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How Jussie Smollett’s Alleged Lies May Harm Future Hate Crime Victims

Clarion photo Sophie Weir

By Kira Chan, Editor-in-Chief

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Singer and actor Jussie Smollett of the hit Fox show “Empire” gained national attention in late January when he filed a police report detailing an extremely racist, homophobic, and vicious attack. However, the Chicago Police Department recently released information showing that he orchestrated the attack himself, hiring two men to make it look like he was the victim of a hate crime. This has sparked debate over believing victims, as well as concern about the impact that Smollett’s actions could have on future victims of hate crimes.

This case started on Jan. 29 when Smollett filed a report to the police detailing a horrific attack in which two men said offensive slurs to him, poured chemicals on his body, and put a noose around his neck. In the days following, celebrities took to social media to express their concern and support for Smollett, and used it to speak out against racist and homophobic hate crimes. Two suspects caught on a nearby camera were arrested, but in hour 47 of their arrest, they began cooperating with the police and revealed details of Smollett’s alleged plan. Smollett then shifted from a victim to a suspect.

On Feb. 21, Smollett was charged with felony disorderly conduct for the false report, which is punishable for one to three years in prison. It was revealed by the Chicago Police Department that one of the men who was a suspect was a set worker on Empire, and he and his brother were hired by Smollett for $3,500 to stage an attack on him. The motive has been said that Smollett didn’t feel as though he was getting adequate pay from his salary from “Empire.” The investigation is still underway; Smollett paid a $100,000 bail to be released from jail shortly after being detained, and police continue to look into the details of the case. The two men that were hired have also spoken out, saying they feel “tremendous regret” over their participaction.

If what the Chicago P.D. say is true and he did file a false police report, his actions have extremely detrimental consequences for future crime victims. He represents marginalized groups that are often disregarded by the law, namely the black community and the LGBTQ+ community, and is taking steps back for these groups and activists who have fought hard to gain acceptance in society and have their reports of discrimination taken seriously. The black and LGBTQ+ communities already have difficulty being considered and respected in terms of the law, and Smollett’s alleged actions made the practice of believing victims worse for those who now try and file hate crimes. They may face even more skepticism from law enforcers who may discredit their claim, invalidating a real victim who didn’t fake their crime.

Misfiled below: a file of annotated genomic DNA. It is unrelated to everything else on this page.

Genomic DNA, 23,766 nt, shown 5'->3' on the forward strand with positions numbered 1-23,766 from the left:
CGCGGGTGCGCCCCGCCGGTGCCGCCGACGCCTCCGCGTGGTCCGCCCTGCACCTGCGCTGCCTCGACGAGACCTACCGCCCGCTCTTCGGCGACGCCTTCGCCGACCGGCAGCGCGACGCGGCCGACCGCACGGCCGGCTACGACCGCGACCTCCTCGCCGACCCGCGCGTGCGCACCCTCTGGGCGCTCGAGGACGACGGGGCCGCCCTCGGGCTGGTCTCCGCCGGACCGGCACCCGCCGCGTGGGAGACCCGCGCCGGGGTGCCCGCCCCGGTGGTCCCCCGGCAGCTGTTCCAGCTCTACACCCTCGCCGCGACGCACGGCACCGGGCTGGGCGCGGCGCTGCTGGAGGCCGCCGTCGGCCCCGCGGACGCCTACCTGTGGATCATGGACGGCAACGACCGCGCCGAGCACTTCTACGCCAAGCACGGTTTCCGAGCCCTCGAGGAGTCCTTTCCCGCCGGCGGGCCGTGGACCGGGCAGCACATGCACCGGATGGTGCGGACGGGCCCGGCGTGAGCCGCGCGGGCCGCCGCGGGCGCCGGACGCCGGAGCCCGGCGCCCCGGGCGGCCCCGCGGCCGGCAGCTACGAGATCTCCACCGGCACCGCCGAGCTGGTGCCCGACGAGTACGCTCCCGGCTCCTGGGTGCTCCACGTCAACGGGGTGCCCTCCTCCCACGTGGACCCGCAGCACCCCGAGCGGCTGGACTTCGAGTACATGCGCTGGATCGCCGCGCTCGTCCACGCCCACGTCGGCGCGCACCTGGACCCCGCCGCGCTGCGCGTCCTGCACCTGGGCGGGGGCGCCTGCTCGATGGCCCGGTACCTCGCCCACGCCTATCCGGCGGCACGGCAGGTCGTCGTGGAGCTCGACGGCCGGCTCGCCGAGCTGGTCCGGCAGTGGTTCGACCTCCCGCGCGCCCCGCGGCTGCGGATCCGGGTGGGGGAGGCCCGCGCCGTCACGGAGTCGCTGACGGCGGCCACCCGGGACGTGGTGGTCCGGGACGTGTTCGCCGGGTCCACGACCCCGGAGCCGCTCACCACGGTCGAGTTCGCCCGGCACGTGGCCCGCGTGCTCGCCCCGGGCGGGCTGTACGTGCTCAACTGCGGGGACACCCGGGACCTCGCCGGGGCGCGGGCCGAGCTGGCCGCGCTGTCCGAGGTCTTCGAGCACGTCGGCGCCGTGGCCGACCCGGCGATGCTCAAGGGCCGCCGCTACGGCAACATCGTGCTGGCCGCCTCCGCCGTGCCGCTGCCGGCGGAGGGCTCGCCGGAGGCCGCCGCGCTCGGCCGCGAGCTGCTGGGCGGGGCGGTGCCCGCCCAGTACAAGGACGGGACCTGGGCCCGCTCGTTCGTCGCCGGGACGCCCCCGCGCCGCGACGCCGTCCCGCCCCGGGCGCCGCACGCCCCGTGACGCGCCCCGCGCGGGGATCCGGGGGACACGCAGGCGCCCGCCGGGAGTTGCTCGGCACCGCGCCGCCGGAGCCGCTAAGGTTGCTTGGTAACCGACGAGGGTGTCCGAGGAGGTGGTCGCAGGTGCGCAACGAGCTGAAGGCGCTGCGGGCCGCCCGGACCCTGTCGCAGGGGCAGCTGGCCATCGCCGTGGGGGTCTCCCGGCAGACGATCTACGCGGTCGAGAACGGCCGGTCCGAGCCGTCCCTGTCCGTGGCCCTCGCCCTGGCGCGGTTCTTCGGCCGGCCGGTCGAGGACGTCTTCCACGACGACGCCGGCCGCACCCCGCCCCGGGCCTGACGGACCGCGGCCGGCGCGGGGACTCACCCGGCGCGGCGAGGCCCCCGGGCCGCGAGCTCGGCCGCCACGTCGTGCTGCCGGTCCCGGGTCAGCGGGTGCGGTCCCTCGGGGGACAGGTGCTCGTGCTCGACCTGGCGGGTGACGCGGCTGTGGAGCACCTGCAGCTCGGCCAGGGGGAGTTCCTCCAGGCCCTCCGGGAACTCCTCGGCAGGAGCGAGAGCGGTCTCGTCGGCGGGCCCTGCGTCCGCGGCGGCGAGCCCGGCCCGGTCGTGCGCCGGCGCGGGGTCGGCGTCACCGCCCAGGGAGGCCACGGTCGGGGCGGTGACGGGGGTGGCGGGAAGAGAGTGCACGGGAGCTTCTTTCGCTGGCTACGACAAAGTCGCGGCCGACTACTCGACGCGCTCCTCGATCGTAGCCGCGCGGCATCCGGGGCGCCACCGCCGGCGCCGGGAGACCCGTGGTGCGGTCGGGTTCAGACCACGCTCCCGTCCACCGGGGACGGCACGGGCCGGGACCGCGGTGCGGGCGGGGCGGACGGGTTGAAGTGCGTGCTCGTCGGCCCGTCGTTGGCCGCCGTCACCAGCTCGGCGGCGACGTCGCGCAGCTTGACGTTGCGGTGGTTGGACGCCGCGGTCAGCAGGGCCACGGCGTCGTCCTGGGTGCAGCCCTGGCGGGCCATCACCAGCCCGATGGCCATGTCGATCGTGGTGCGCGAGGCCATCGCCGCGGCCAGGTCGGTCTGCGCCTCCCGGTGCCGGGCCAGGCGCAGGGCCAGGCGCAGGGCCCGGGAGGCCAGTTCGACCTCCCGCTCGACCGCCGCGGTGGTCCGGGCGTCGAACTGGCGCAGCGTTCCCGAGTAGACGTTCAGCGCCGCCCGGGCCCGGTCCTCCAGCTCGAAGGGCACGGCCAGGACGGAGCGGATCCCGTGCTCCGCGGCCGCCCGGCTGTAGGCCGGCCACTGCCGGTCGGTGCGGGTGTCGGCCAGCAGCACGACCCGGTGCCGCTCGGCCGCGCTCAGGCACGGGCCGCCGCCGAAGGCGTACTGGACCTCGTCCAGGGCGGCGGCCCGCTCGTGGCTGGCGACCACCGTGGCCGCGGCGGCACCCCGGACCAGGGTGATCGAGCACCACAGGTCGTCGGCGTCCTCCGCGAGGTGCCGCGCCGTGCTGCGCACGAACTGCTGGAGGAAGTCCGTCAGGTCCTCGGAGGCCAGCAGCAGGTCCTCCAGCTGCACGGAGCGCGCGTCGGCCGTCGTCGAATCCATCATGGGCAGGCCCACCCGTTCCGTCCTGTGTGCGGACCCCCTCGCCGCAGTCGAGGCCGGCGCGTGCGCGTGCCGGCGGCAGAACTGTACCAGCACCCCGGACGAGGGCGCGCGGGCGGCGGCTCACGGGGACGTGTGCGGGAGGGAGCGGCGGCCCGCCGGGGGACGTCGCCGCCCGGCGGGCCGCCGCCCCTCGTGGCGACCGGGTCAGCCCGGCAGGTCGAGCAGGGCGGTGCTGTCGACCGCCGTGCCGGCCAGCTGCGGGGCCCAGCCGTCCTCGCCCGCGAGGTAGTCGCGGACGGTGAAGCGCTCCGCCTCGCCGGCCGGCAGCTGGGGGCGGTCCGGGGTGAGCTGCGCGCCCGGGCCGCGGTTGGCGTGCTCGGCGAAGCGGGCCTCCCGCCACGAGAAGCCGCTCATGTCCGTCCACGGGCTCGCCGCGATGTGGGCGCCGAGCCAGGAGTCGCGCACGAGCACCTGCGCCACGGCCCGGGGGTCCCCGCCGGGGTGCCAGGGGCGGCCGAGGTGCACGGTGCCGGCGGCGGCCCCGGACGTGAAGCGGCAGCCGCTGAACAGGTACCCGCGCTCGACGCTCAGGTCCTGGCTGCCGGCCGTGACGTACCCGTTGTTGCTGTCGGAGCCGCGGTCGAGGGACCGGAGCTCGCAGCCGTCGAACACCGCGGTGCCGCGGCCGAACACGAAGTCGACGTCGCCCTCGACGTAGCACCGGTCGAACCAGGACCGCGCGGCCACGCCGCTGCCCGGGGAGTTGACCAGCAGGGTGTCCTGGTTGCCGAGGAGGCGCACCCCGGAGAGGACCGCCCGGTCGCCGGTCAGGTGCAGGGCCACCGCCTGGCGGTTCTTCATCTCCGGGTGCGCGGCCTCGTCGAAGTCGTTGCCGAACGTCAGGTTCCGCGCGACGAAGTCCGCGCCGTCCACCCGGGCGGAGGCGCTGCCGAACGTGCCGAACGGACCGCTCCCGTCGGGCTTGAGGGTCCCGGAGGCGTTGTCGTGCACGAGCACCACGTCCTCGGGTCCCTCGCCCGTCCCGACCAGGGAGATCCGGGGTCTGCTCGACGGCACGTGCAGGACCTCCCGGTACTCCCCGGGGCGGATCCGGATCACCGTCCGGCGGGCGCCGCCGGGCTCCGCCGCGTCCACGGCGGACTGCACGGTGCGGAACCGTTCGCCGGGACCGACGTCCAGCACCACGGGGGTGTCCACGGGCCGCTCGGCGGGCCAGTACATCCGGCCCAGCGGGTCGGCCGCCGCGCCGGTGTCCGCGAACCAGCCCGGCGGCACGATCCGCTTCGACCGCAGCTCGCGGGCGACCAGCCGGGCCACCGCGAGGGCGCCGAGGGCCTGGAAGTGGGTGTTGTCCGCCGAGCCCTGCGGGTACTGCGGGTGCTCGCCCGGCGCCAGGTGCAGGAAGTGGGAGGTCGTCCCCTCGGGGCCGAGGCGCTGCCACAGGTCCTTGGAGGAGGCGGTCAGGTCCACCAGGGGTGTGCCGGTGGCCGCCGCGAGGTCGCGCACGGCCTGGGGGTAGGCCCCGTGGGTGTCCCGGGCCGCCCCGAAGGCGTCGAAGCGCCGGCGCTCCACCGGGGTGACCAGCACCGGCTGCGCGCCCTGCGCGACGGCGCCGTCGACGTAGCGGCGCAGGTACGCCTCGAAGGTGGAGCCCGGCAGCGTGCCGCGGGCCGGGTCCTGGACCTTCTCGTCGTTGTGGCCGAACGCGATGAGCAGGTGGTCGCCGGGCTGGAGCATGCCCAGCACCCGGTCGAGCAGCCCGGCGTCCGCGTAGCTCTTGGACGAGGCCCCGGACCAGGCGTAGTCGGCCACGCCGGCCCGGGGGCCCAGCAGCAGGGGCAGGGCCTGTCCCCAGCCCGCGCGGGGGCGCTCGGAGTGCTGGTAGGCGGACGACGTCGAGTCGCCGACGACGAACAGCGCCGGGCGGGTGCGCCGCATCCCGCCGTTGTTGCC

Furthermore, it is already difficult for victims to come forwards in hate crimes, often due to fear of stimulating further violence. Having such a public case of someone faking a hate crime for attention is not an encouragement for victims to believe that the law be on their side. This situation comes at a time when hate crimes are on the rise; The FBI revealed that hate crimes went up by a 17 percent increase in 2017, so this issue is not stopping. The worst part is that, if Smollett did in fact orchestrate this, it was for a publicity stunt and money, a selfish move for people who will now be negatively affected by his actions. As stated by Chicago Police Department superintendent Eddie Johnson, “Jussie Smollett took advantage of the pain and anger of racism to promote his career.”